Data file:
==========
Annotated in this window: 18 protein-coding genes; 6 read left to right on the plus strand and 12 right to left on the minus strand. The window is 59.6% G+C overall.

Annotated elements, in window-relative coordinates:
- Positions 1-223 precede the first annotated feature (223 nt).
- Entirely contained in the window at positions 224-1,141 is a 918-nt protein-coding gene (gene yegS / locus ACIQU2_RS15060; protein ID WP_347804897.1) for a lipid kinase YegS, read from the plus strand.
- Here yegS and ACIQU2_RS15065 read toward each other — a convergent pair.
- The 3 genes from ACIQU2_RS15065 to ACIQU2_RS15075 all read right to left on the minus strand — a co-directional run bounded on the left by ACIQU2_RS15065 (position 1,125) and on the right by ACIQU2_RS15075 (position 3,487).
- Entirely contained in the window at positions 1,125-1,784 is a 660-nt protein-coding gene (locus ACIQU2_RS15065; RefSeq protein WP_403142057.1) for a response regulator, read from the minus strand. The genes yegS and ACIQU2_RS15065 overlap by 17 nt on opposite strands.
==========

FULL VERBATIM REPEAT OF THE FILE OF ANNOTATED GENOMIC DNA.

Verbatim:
Annotated in this window: 18 protein-coding genes; 6 read left to right on the plus strand and 12 right to left on the minus strand. The window is 59.6% G+C overall.

Annotated elements, in window-relative coordinates:
- Positions 1-223 precede the first annotated feature (223 nt).
- Entirely contained in the window at positions 224-1,141 is a 918-nt protein-coding gene (gene yegS / locus ACIQU2_RS15060; protein ID WP_347804897.1) for a lipid kinase YegS, read from the plus strand.
- Here yegS and ACIQU2_RS15065 read toward each other — a convergent pair.
- The 3 genes from ACIQU2_RS15065 to ACIQU2_RS15075 all read right to left on the minus strand — a co-directional run bounded on the left by ACIQU2_RS15065 (position 1,125) and on the right by ACIQU2_RS15075 (position 3,487).
- Entirely contained in the window at positions 1,125-1,784 is a 660-nt protein-coding gene (locus ACIQU2_RS15065; RefSeq protein WP_403142057.1) for a response regulator, read from the minus strand. The genes yegS and ACIQU2_RS15065 overlap by 17 nt on opposite strands.